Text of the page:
I am working on building my online community, both in number of users and increasing engagement. My boss has asked me to do research on what the ideal numbers are for the first year in an online community. After doing some research, I am unsure there is a concrete answer. What are your thoughts?
Excellent question and you’re right – there is no concrete answer. A lot depends on the nature of your community. For instance, a branded support community will be very different to a community of practice or a hobbyist community. A Facebook based community will differ greatly to a closed enterprise community.
Are you able to share any details?
I’d begin with a simpler questions. What’s the goal of the community? What are you trying to achieve? What kind of community is it?
Our community is centered around building advocates for our product. We want to help members succeed by learning more about our product and in turn help them make better, faster business decisions. Our community is open to visitors, prospects and customers but as you may agree, we believe the value comes from the engagement. The members are able to communicate one-on-one with product experts and build relationships with other users.
We have a customer base of about one million users but only have about 360 members in our community since launching six months ago.
Any ideas you may have that could point me in a direction for more research would be helpful! Thanks!
Excellent – thanks for those details.
How do your customers find out about your community?
So perhaps surprisingly, we don’t necessarily agree on this. Engagement in itself isn’t generally tied directly to value.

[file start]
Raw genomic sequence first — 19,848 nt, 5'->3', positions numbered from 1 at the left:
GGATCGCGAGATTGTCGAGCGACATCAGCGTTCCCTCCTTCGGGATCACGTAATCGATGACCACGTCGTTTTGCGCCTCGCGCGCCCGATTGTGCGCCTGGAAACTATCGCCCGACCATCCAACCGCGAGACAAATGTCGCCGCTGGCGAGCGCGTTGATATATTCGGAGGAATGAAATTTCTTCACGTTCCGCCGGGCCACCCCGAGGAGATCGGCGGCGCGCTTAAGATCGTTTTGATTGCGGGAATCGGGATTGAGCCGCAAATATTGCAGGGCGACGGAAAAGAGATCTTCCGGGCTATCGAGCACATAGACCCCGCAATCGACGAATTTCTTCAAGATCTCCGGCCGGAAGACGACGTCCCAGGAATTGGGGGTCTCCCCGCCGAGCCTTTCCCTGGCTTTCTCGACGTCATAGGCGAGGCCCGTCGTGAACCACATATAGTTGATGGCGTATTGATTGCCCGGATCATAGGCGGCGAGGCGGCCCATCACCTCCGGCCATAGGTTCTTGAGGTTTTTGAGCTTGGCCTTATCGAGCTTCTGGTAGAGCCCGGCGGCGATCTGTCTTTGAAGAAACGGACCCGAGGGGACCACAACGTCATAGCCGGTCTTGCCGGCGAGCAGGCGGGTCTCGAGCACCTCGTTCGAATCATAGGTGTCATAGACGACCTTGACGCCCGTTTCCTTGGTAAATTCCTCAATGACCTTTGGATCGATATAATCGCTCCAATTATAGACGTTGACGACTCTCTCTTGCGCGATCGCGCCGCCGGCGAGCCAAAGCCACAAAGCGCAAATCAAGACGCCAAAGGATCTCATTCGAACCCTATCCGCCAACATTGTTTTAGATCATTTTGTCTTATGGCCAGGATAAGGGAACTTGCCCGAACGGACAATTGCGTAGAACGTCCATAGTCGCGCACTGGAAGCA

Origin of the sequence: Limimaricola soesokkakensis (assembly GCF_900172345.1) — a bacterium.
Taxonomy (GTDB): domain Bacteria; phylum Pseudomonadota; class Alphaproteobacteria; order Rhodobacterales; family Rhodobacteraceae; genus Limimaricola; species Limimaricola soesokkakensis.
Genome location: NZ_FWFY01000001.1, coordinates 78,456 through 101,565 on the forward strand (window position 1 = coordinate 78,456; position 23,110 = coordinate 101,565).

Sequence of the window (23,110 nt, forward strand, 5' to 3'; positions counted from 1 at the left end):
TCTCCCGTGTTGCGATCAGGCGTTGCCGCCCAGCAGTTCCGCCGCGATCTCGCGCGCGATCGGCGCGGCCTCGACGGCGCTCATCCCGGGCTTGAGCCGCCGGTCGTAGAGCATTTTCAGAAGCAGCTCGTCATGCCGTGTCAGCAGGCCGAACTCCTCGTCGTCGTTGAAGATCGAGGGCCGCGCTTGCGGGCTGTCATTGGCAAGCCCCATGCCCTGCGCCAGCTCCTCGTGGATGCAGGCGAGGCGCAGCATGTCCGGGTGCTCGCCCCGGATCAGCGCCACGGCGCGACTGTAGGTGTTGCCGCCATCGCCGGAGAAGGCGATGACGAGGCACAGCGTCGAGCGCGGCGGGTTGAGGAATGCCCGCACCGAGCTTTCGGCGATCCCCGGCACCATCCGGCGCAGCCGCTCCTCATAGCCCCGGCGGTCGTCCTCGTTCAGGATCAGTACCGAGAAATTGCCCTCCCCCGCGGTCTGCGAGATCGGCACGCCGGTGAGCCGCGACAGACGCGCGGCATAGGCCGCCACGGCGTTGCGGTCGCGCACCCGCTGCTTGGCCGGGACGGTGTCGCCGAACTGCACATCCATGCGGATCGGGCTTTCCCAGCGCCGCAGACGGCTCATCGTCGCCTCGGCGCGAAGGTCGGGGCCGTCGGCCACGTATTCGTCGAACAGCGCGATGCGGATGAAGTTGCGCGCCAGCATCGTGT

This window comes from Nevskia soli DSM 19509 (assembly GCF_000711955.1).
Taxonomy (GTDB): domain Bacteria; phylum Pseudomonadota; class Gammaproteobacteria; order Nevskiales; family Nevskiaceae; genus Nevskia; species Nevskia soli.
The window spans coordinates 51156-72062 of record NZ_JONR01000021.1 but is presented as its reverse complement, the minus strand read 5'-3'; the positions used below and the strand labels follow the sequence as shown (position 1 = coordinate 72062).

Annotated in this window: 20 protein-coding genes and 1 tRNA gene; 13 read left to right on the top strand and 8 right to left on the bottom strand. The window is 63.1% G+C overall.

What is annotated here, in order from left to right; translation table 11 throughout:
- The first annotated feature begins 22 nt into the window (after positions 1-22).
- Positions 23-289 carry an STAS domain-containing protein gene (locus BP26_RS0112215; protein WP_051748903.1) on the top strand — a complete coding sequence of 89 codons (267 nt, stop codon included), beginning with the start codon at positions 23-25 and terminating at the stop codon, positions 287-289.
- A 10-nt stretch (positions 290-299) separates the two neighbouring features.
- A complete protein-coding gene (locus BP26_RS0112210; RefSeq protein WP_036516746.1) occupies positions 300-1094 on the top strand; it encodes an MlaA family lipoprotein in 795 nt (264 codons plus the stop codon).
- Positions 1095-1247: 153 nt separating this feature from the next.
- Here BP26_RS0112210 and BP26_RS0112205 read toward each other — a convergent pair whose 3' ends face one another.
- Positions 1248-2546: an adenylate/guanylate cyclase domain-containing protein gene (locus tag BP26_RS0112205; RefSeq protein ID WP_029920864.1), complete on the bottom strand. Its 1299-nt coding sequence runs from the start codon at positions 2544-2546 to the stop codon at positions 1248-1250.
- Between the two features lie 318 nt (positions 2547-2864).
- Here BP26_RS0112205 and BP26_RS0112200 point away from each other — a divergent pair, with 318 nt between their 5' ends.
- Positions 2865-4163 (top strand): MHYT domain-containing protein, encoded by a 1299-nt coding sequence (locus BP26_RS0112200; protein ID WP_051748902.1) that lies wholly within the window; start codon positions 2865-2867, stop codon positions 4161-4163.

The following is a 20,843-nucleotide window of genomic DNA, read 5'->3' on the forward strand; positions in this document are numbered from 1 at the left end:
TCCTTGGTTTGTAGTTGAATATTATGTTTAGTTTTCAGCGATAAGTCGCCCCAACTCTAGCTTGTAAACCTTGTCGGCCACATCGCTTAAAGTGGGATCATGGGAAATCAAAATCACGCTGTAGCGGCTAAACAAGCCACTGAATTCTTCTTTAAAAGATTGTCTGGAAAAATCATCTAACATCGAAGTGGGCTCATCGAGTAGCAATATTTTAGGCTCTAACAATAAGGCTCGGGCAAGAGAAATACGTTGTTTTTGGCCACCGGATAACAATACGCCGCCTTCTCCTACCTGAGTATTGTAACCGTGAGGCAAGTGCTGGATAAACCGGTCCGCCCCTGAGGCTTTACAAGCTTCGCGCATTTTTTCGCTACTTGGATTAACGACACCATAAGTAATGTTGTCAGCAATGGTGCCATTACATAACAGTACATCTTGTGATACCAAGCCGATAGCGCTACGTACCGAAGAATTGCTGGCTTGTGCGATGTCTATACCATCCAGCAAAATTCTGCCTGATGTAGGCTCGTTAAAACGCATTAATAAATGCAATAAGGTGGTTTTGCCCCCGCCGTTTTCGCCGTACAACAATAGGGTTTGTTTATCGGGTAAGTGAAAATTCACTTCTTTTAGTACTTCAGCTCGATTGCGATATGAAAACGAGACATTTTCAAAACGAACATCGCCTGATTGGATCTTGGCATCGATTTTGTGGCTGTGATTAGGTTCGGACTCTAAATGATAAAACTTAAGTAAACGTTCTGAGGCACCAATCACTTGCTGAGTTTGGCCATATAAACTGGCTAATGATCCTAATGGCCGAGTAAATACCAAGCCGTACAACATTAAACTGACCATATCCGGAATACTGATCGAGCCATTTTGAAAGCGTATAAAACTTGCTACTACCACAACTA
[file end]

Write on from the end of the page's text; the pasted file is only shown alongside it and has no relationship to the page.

Specific types of engagement may be (e.g. discussions that drive search traffic), but we believe that the focus should be moving away from engagement metrics and onto much more specific KPIs.
This resource is a good one for figuring out exactly what kind of behaviours can be associated with value:
Calling in a few people that work (or have worked) in product based communities that may be willing to share their growth rates, either publicly or privately.
Although I don’t necessarily think that focusing on growth rates at this point should be your priority, I totally understand how it feels when management is asking for something that you want to deliver.
(Anyone else with insights please jump in)
I always liked this model when I first started building the Community where I work. There’s some good targets in there to aim for and think about. Like most things, I think you need to flex a few things, depending on your specific community, but it gave me a good framework to think about.
Totally agree with @richard_millington’s response about tying down your community’s reasons first, what I like to refer as the WHY. Are you able to share what your product is @karen.owens?[quote=“karen.owens, post:4, topic:5080”]
Our community is centered around building advocates for our product. We want to help members succeed by learning more about our product and in turn help them make better, faster business decisions.